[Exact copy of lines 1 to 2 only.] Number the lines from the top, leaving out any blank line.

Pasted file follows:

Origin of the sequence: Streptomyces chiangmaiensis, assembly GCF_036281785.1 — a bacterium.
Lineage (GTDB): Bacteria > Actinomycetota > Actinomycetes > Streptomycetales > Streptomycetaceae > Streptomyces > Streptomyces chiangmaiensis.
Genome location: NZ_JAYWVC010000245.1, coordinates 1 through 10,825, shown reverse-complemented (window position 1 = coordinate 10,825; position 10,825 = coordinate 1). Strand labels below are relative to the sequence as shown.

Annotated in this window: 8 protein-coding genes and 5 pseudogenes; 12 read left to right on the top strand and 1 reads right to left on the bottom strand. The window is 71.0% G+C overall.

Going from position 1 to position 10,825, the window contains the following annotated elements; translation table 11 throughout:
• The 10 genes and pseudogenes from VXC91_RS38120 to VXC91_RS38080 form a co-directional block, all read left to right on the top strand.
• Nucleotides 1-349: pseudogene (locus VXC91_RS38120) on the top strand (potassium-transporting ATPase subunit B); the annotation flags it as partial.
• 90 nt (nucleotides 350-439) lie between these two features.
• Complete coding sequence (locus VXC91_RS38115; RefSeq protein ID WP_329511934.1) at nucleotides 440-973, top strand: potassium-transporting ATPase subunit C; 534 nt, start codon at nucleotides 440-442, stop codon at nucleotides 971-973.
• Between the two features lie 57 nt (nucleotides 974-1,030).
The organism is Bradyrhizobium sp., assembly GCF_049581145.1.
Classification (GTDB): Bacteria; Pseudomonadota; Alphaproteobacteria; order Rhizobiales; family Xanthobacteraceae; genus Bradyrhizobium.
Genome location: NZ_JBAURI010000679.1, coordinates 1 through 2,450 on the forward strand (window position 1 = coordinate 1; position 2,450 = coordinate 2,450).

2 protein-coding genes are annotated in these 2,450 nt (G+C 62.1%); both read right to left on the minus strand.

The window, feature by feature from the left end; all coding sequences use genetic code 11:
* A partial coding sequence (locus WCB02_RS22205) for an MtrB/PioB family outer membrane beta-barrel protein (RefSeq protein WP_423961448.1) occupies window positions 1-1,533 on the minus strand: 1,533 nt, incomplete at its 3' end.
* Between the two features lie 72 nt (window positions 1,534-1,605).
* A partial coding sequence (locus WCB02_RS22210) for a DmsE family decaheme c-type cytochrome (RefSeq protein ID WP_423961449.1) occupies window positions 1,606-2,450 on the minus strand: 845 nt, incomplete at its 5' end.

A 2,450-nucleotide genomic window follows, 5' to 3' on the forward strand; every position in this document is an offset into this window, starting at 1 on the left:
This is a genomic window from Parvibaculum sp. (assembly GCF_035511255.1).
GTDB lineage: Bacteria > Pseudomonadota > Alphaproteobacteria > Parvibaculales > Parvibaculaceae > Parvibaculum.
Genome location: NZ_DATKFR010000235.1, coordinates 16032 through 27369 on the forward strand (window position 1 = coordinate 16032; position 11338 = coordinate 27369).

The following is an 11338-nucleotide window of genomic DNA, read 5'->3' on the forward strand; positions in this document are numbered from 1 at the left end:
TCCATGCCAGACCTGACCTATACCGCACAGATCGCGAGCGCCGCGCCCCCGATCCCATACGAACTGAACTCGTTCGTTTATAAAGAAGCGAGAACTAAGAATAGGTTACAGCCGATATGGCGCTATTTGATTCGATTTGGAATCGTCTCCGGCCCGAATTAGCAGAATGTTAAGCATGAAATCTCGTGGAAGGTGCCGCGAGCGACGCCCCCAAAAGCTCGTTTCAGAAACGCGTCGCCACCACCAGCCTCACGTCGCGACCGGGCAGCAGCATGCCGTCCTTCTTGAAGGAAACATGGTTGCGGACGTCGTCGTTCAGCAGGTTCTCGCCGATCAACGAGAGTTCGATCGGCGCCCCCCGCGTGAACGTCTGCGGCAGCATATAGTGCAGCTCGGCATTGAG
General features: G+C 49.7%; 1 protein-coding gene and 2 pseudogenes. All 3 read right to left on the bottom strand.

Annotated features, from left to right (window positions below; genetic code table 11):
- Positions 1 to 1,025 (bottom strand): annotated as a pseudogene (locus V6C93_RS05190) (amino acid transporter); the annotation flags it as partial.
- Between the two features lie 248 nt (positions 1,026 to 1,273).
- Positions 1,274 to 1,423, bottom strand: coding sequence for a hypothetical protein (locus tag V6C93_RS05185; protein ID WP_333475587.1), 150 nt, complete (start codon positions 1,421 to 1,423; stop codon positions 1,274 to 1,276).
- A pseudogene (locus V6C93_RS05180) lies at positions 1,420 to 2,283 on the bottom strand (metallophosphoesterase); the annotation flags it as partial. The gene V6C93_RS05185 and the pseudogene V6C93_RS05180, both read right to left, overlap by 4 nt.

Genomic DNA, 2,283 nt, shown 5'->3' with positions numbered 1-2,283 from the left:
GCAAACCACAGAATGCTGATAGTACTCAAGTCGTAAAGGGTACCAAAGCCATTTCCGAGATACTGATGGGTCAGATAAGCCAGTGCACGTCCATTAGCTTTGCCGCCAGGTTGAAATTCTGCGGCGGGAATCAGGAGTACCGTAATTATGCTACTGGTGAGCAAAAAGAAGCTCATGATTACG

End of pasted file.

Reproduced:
Origin of the sequence: Streptomyces chiangmaiensis, assembly GCF_036281785.1 — a bacterium.
Lineage (GTDB): Bacteria > Actinomycetota > Actinomycetes > Streptomycetales > Streptomycetaceae > Streptomyces > Streptomyces chiangmaiensis.